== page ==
Thursday, May 1, 2008

And This Is Fun?

We reached 16,000 ft. yesterday afternoon as we crumbled into Lobuche, the sun brilliant on all the peaks . I had not a breath left and was horrified that I couldn’t hike better on the flat areas. But that’s altitude for you. No oxygen. No go.

When we left Dengboche on a beautiful crisp morning, the first task was to climb straight up a high not well defined ridge. Whew. Then we had a long path incline on the side of a mountain where we passed the hairy yak trains and plenty of people doing the same thing I am doing, or at least returning back to sane country. Once again Jim had sent me out early with Nima, my Sherpa, and with as many rest stops as I take (short ones, though, and I get my wind back quickly), the rest of the group catches up. After crossing a river of boulders, we began a hideous climb upward to a tea house, the only one in the entire trek today. I was out of breath but the sun gave me some energy as did a Snickers bar. These rest houses are salvation for all trekkers - nothing fancy but a good menu to revitalize the organs and fill up with liquids. They have out houses, too, which I pray I don’t have to patronize.

After about half an hour, it’s time to get back on the sticks and start the tedious long climb straight up through nothing but rock and boulders. At the top of the steep climb is Chupilala, an area of chortens, memorials to Sherpas and climbers who have died in the mountains, including Everest. It’s the cremation site for Sherpas who die on Everest. Most of the chortens are stacks of rocks (reminds me of the old Jewish method of marking holy areas) that have certain shapes and orientation. On the way, we pass collections of Sherpas practically running down hill, getting time off because the government has declared no one can summit Everest until the 10th of May. They go back to their homes at lower altitude to get a burst of oxygen for a few days that will be beneficial during their summits. It amazes me how they dance down the trails. What takes me hours and hours of struggle will take them less than an hour of fast movement. It’s also warming that they all know Jim, an icon in the Himalayas, and stop for a round of questions about what’s going on.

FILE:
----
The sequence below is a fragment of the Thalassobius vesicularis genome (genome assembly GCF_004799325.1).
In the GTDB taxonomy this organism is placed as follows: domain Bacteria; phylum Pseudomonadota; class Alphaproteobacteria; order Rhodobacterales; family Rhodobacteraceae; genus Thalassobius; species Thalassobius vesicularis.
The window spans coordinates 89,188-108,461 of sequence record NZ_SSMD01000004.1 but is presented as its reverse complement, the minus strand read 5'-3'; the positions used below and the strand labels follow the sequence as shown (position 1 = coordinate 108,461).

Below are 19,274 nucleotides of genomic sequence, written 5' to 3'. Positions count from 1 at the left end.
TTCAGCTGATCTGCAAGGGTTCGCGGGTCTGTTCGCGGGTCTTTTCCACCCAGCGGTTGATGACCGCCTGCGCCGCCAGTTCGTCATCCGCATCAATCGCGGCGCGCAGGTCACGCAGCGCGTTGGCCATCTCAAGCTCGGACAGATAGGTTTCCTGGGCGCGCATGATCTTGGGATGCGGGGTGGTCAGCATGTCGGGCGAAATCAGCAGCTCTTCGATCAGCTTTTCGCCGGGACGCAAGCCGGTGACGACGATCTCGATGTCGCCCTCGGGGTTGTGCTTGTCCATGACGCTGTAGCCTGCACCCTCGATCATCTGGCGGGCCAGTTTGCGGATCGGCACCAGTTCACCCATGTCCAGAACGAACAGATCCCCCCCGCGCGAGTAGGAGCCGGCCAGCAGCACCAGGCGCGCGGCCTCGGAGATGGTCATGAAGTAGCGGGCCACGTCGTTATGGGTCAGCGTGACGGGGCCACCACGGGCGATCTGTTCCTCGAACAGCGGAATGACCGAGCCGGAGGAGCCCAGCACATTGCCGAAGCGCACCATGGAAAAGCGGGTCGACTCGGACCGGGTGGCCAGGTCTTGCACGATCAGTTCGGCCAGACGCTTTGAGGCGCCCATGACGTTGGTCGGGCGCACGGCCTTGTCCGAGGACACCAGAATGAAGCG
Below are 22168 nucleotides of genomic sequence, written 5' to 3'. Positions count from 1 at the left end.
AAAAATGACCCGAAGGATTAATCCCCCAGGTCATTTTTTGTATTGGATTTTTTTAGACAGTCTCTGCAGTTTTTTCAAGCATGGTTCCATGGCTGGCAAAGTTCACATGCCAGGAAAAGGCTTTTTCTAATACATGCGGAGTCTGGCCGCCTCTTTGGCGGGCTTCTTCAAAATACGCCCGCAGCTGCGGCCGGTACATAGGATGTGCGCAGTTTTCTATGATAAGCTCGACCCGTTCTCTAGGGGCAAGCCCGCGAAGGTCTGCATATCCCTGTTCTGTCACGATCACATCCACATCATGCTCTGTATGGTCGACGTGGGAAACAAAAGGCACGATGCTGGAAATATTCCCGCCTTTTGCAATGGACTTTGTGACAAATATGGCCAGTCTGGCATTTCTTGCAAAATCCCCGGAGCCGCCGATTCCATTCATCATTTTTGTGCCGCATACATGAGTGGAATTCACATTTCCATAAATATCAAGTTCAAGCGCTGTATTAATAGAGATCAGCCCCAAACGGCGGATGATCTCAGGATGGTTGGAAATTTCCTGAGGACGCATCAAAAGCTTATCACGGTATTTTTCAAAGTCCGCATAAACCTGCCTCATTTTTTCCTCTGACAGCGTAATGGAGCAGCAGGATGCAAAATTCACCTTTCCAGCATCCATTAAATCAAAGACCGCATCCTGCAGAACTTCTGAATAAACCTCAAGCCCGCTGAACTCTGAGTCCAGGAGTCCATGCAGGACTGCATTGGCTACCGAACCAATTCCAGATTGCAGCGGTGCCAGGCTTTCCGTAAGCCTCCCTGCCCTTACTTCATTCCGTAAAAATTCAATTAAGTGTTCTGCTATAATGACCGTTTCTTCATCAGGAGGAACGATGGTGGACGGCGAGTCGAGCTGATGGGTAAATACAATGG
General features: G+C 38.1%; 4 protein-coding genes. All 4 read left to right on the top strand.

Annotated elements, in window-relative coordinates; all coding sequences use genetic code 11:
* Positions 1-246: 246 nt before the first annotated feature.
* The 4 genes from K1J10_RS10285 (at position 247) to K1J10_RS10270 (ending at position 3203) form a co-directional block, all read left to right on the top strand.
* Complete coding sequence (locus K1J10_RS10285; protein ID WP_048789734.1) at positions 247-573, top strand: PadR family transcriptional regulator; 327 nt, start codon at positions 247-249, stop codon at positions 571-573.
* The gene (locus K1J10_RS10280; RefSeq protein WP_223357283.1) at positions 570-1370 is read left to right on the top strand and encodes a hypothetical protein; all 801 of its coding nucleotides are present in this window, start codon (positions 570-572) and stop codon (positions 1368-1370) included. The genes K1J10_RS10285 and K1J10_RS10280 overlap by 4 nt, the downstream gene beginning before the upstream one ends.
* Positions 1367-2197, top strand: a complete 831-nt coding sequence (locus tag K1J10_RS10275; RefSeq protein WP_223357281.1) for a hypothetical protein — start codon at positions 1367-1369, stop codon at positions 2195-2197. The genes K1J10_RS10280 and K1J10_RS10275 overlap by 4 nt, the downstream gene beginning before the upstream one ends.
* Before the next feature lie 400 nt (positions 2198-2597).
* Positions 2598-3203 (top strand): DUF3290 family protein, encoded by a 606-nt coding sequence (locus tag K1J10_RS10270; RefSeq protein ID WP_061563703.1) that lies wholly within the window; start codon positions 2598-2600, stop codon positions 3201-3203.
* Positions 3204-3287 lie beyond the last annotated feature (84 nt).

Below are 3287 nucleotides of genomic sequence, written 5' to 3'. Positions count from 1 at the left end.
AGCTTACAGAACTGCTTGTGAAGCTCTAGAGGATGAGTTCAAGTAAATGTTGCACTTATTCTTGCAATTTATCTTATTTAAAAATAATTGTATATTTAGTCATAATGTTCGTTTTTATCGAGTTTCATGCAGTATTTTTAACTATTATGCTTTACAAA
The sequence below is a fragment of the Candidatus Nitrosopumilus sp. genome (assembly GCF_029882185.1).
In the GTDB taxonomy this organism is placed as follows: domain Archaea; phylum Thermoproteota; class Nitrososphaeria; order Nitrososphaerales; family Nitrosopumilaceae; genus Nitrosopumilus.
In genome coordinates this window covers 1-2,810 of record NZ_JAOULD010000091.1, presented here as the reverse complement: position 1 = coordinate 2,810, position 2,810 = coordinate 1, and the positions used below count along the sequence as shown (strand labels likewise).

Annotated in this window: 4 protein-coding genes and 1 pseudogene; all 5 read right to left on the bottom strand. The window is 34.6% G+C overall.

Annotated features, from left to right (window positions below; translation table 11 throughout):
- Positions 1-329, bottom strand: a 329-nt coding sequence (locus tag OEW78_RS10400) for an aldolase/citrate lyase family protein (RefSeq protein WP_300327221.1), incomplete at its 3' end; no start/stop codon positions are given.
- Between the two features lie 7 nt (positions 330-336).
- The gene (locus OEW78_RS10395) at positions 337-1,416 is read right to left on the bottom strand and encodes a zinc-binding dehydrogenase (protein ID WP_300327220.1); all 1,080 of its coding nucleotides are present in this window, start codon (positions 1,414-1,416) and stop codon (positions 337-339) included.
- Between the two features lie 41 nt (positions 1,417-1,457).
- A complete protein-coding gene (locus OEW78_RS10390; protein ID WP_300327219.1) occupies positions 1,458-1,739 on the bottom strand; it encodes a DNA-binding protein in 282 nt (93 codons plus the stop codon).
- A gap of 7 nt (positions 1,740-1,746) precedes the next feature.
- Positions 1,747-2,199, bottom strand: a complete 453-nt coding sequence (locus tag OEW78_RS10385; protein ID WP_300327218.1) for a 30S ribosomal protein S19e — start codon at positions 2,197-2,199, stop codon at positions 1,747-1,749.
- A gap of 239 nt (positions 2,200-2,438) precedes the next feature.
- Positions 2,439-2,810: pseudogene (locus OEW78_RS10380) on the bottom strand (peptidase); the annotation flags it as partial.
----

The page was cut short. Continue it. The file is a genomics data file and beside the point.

It took about five and a half hours to get to Lobuche, another small community with the typical red or green tin rooves, stone walls, and views that cannot be captured in photographs. When we arrived in the dining room, it was filled with adventurers from Britain preparing a documentary as a fundraiser for a famous climber to raise money for a cancer group. Their equipment is stored in one bedroom, and they actually stand outside in the freezing cold filming here because all cameras have been banned from Base Camp, where they had planned to make the documentary. So now they wait, like everyone else, for May 10th.

We spread out on one of the rug covered benches and snacked on popcorn, cookies, chocolate bars and hot drinks. This is the norm, to get energy back. I could hardly sit up straight, but amazingly, I could breathe well. Once I get a chance to rest, my breath returns. I finally had to test out the OUTDOOR toilet, which was a horrible wooden thing - merely a hole - and I got winded getting up to it. Horrors. So I went to my room and warmed up under two heavy blankets and tried to get back energy and some rest in a horizontal position. It’s ice cold, mind you, because4 outdoors it is below freezing. The only warm spot is in the dining room where the stove is turned on that is the only warm spot. Get it while you can.

This morning as I write with frozen fingers, avoiding the walk to the toilet, I can see my breath as I breathe, though I’m stuffed under the covers. All the cleansing I get is a face wash with the water still warm thats in the hot water bottle, and brush my teeth. It’s awful. But I just swallow it, not happily. Jim comes in, as he does each day, to check my blood pressure and heart beat. So far I’m healthy. It’s a good thing, Today we get to Gorek Shep, God willing, where we’ll be in range of base camp.

Photos: Sherpas in Grizzlies caps at Dengboche; Outdoor breakfast; At the chortens at 16000 ft.; The chortens in honor of Sherpas and climbers killed on Everest.
Progress map click here.

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